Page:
Imagine that the practioners of this faith eventually migrated from the fanatically Christian epicenters of the Mediterranean to the unconverted hinterlands of England, Normandy and the Nordic countries. England would not be converted until the late 9th century, Normandy well into the 10th and the Nordic lands would resist the cross of Calvary until the 11th.

Imagine that at the first opportunity that came their way, these errant knights took up the old banner of the Solar equilateral cross, an ancient pre-Christian symbol whose true meaning was lost in the epidemic ignorance of the Dark Ages.

Just imagine that they would take advantage of the institutional vacuum of the Dark Ages to build an empire within an empire, one that would eventually become the greatest financial, military and naval power the western world had seen since the glory days of Rome.



  1. Very interesting hypothesis.

    "The saint and the recluse, disdainful of earth and rapt in ecstatic contemplation of heaven, became in popular opinion the highest ideal of humanity, displacing the old ideal of the patriot and hero who, forgetful of self, lives and is ready to die for the good of his country. The earthy city seemed poor and contemptible to men whose eyes beheld the City of God coming in the clouds of heaven."

    It's tempting to translate this text to fit our modern era and some manifestations of the Contactist movement, all waiting for the arrival of the New Jerusalem mothership to deliver them from this God-forsaken realm.

  2. Here somes the sun, a black box rotating at an ever increasing rate. To shine, is to become one with the luminence of the circumpunct. We are as atoms in its delight. Thank you Chris to shed more light on the subject to our inherited esoteric mysteries. Much of which is so extremily important to our journey on earth. Shine forth brave souls. Dennis

  3. The recluse may find the time tp contemplate his or hers existance. Dennis.

  4. This statement got me to thinking
    about the invisible current of
    occultists in Christendom:

    "Now, just for a moment imagine that all those stoic sun worshippers, who were among the fiercest and most accomplished warriors of their time, didn’t simply abandon the faith of their fathers."

    It makes sense that Xianity did
    not have the victory over Rome
    that history reports...

  5. Very well and clearly stated and engrossing as always. And it makes me happy to be Scandinavian! I always did have kind of a soft spot for those Viking Raiders. Not so much for Christianity.
    Best wishes, Delorus

    1. Until you are carried off to slavery...

  6. but the $94 question remains . . .

    Do the literal and/or spiritual heirs of the Mithraist/Templars yet persist in their struggle against the Empire , , , ?

    Or, have they 'sucessfully' became the Empire . . . ?

    If so, what was it all about anyway ?

    Does human nature always triumph, at the expense of human beings ?

  7. @ Joe,

    I think I found my 'quote of the day' for tomorrow's Daily Grail news briefs! :)

  8. Great stuff, Chris

    This is a fascinating and educating series of posts. People need to read this.


  9. ". . .filled with pederasts, housewives and slackers. Christians were also known to be troublemakers in the Empire, responsible for riots and acts of terrorism and vandalism."

    Darned Christians! They sound like yesterday's Communists, today's Islamists: repsonsible for every single bad thing that happens, everywhere, and nothing good, ever. When I see such a contradictory laundry list of blame as the quote above, the best I can do is hold my nose and hope the reading gets better.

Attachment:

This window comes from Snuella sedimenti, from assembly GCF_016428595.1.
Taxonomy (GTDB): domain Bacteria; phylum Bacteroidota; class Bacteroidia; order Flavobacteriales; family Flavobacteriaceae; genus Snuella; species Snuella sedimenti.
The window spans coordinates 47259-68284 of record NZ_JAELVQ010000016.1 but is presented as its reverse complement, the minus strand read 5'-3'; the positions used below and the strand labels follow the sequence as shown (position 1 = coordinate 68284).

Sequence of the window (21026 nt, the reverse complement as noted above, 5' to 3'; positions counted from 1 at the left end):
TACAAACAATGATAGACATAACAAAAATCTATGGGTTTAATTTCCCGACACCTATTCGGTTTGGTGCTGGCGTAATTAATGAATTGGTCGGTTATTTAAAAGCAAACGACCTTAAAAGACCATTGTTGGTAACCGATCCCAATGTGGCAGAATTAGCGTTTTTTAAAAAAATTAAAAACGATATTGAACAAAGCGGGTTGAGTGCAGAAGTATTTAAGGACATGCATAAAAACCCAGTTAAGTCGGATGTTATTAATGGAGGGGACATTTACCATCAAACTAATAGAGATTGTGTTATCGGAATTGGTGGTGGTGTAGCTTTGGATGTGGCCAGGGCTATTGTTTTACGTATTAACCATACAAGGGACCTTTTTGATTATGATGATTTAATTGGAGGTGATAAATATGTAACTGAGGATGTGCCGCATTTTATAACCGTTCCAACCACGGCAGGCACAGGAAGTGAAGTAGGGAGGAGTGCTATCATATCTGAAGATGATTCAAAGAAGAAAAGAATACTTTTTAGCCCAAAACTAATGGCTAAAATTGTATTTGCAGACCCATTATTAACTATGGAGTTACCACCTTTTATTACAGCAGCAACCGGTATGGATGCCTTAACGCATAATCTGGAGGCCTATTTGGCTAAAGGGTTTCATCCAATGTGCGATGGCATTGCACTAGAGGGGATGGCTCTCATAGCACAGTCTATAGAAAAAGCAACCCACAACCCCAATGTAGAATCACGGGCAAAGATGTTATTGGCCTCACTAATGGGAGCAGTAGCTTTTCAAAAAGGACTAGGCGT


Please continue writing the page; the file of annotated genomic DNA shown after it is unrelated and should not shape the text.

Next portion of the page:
1. Pederasts...housewives and slackers...hmmm...they would be welcome guests at Bohemian Grove...especially pederasts!!##

  10. MD- check your history. Read the early Apologists and what charges they were responding to. I'm not editorializing, I'm recounting the opinion of the Roman hierarchy. And Christians got off light compared to a lot of other cults, such as the Bacchants.

  11. The notion that the Mithraists went underground is compelling and something I'm going to seriously look into. What came to mind on reading the article was the likelihood that this underground group would have had little difficulty in hiding and/or protecting those other surviving pre-Chridtian cults that were persecuted. The Ptolomaic/Babylonian "astro-gnostic" theology of the Graeco-Egyptian tradition common to the majority of them would surely have made this a simple matter. One can, of course, trace the politicking that went on between known factions in subsequent (recorded) history and suppose a connection too . . .
    Thank's again for another fascinating article!

  12. Chris - been giving thought to your stance on the Batman films as overtly facist in nature. Then something I hand't realized finally dawned on me. The first great Batman movie came out about a year before the first Gulf War. The others by Director Nolan, during our two most recent wars. It's clear that Nolan's films especially, do have a dark, authoritarian vibe to them a sort of " my way or the highway " feel, coming from the Bat. Are you saying that you believe the films are a message to us, about the intentions of the Powers That Be? As we watch them tighten their grip, is the Dark Knight their symbol of how they see themselves? Love to know your thoughts, and thanks, as always-

  13. Again Chris wonderful part 4 of the series...enjoying...it all. I think you are indeed on to something with the under ground movement of the Persian Cult which would be a direct response to oppression of their culture and faith. Confronting a power that baits and switch, to hijack ones own symbols while demonizing them to the public under a new found power, is a dirty and dangerous game. The old battle between the light and the dark. And the victors get to re-write the history. Also of interest is your point about a modern day, USA, where a Muslim President takes power and converts a whole Christian based Nation over...to Islam Ideals. The underground will be getting quite crowded...